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So long 2010, hello 2012

By Paul Steinhauser, CNN Deputy Political Director
For those thinking about running for the White House, the midterms served as a pregame show
For those thinking about running for the White House, the midterms served as a pregame show
  • Contenders for 2012 GOP presidential nomination no longer have to keep up a charade
  • For those thinking about running, the midterms served as a pregame show
  • Bigger names say they won't decide whether to run until early next year

(CNN) -- If every end results in a new beginning, then the start of the next race for the White House begins now.

With the midterm elections barely behind them, the dozen or more possible contenders for the 2012 GOP presidential nomination no longer have to keep up the charade that all of their activity on the campaign trail over the past couple of months was solely about helping fellow Republicans this year and had nothing to do with the next race for the White House.

Among those considering presidential bids who were criss-crossing the country were Mississippi governor and Republican Governors Association chairman Haley Barbour, who made a five-day, 13-state swing in support of GOP gubernatorial candidates; former Massachusetts governor and 2008 GOP presidential candidate Mitt Romney, who campaigned for Republicans in 25 states since August; Minnesota Gov. Tim Pawlenty, who made a seven-day eight-state tour; and former House Speaker Newt Gingrich, who finished up a 12-state, two-week tour.

Other potential White House hopefuls on the campaign trail this fall for fellow Republicans: Sen. John Thune of South Dakota; former Sen. Rick Santorum of Pennsylvania; former Arkansas governor and 2008 GOP presidential candidate Mike Huckabee, now a talk-show host; Rep. Mike Pence of Indiana; Rep. Ron Paul of Texas, who also ran for his party's last presidential nomination; and former Alaska governor and 2008 vice presidential nominee Sarah Palin.

For those thinking about bidding for the White House, the midterms served partially as a pregame show.

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"Potential 2012 candidates can point to their 2010 travel and fundraising efforts when they're asked 'Where were you when we needed you?' by elected Republicans and activists whose support they're courting in caucuses and primaries just over a year from now," says Kevin Madden, a Republican strategist who was national press secretary for Romney's 2008 presidential campaign.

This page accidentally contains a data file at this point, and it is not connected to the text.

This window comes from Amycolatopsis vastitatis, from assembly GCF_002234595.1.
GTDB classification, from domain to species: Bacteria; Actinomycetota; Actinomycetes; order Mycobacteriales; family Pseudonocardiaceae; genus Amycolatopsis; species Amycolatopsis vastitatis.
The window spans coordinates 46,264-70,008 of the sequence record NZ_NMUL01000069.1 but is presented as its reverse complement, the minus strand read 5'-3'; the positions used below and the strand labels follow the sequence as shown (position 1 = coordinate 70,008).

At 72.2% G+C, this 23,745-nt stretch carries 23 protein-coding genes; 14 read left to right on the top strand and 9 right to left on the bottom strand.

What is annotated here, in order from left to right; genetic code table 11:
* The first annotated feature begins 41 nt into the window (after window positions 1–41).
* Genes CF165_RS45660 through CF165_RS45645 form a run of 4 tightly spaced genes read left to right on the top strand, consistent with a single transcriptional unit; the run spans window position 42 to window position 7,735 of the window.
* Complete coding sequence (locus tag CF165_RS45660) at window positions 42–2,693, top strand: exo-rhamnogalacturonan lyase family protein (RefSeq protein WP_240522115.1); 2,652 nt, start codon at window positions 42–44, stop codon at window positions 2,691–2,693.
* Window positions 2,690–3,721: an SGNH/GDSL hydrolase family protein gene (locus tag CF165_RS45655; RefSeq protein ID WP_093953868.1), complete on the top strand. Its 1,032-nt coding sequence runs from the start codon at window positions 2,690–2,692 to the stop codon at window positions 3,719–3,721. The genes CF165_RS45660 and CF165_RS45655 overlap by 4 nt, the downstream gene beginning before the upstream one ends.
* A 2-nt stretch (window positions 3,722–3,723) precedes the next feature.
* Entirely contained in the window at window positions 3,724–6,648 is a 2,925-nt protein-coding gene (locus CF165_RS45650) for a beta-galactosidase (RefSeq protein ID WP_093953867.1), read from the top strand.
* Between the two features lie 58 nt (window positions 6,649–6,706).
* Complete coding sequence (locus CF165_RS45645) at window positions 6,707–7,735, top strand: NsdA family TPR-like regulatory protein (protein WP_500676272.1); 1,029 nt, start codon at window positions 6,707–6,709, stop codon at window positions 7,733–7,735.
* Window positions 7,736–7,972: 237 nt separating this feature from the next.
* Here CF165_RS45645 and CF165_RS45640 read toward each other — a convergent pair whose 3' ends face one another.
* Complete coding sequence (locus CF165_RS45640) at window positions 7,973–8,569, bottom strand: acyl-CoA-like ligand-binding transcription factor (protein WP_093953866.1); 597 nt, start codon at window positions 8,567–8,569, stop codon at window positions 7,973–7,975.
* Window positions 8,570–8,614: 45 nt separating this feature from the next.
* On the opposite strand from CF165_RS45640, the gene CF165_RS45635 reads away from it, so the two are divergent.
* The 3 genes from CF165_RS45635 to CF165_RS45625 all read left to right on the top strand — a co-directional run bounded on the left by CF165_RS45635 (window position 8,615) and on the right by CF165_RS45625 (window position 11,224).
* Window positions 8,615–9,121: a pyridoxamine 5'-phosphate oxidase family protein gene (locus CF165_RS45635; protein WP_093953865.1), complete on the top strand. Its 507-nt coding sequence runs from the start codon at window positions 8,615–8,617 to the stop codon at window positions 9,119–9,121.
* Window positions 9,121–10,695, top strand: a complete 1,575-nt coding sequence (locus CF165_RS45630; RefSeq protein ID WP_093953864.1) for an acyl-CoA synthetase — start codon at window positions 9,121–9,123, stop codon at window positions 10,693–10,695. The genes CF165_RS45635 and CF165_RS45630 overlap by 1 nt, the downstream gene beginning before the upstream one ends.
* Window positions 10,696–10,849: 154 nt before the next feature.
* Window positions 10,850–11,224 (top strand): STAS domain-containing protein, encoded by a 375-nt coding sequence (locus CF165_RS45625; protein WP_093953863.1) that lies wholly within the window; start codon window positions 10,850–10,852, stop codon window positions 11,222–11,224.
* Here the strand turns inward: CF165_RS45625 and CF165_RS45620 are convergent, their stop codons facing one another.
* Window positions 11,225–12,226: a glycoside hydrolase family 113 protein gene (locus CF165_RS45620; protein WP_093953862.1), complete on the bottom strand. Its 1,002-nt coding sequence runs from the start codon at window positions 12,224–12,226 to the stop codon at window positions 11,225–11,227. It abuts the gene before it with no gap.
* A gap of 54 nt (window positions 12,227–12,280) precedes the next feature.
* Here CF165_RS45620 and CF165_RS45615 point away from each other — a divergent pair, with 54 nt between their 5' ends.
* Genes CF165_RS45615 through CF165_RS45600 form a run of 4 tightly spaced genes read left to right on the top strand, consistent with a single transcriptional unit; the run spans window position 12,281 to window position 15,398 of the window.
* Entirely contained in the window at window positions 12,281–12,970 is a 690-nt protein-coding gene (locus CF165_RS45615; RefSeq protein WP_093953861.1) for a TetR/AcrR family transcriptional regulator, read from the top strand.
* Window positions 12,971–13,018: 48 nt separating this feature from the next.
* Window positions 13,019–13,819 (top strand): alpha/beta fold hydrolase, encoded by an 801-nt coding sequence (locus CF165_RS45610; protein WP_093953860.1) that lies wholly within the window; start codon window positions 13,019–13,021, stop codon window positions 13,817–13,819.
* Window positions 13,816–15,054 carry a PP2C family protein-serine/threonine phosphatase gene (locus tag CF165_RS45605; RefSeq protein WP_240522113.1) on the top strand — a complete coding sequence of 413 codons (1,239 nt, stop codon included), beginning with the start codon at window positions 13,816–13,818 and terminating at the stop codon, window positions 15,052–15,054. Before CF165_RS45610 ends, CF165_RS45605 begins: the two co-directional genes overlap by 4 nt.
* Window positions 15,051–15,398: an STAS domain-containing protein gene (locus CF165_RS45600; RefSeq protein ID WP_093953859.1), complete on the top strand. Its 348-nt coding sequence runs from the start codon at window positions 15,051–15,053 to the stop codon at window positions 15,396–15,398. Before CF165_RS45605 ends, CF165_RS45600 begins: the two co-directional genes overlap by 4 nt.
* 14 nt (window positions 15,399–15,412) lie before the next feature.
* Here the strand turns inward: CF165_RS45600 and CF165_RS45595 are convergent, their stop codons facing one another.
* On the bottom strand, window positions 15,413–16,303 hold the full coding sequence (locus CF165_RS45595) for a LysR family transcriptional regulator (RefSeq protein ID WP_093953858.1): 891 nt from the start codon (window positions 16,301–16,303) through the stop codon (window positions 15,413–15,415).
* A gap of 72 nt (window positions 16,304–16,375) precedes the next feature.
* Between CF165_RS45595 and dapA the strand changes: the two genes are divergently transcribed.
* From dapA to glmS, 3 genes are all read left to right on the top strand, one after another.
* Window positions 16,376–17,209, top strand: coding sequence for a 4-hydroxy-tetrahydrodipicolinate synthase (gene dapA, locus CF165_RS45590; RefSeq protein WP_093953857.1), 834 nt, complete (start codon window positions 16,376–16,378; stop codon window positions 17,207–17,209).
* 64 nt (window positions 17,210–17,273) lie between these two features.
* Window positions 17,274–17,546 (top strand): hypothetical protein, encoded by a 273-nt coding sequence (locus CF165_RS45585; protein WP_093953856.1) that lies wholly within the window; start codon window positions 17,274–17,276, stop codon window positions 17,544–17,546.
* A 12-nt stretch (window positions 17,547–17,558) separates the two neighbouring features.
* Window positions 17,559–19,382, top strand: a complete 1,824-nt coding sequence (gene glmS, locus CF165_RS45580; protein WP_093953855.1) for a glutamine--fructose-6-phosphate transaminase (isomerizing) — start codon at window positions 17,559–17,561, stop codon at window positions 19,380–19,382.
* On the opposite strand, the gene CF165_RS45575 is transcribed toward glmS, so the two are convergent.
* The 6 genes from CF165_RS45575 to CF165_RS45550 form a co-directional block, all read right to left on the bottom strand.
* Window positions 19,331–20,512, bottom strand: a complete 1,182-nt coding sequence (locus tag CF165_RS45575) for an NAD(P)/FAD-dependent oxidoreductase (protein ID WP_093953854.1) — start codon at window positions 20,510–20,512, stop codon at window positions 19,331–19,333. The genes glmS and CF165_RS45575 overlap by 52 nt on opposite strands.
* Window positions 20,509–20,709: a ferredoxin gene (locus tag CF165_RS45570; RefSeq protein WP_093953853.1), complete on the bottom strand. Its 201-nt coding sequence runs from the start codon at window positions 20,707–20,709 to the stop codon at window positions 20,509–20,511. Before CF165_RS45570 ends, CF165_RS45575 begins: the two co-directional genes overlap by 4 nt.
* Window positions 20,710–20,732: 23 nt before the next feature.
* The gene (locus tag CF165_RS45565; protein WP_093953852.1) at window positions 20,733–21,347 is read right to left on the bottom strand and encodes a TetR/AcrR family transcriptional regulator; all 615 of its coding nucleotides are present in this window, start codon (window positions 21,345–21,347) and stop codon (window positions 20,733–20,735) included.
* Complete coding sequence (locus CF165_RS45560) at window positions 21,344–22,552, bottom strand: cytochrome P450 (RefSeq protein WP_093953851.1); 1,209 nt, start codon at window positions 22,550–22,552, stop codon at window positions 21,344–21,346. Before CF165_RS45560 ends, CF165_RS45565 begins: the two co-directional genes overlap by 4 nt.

So does the end of the 2010 election cycle mean that those interested in running for the White House will immediately launch bids?

Yes and no.

Many of the bigger names who may announce a bid for the presidency have said they won't decide on a White House run until early next year. But some of the lesser-known candidates may launch exploratory committees soon after the midterms, as some did in the last cycle. And get ready for a pickup in the frequency of 2012 presidential polling.

"We all probably agree it will be too soon to start speculating about 2012 starting on November 3, but that won't stop folks from doing it anyway," Madden said.

While many Republican hopefuls may not immediately declare themselves as candidates, what will be felt immediately in the battle for the GOP presidential nomination is the effect of the Tea Party movement.

"Hard-charging Tea Party candidates came out of nowhere, beat out establishment GOP candidates in the primaries, and won general election contests. That's a wake-up call for Republican establishment candidates for president," says CNN contributor and Republican strategist Alex Castellanos.

While the Tea Party added energy and enthusiasm to the GOP, it may have also changed the way the Republicans choose their presidential nominee.

"We always pick the guy who ran last time and nearly won. The election may have turned that dynamic on its head," Castellanos said.

Follow Paul Steinhauser on Twitter: @Psteinhausercnn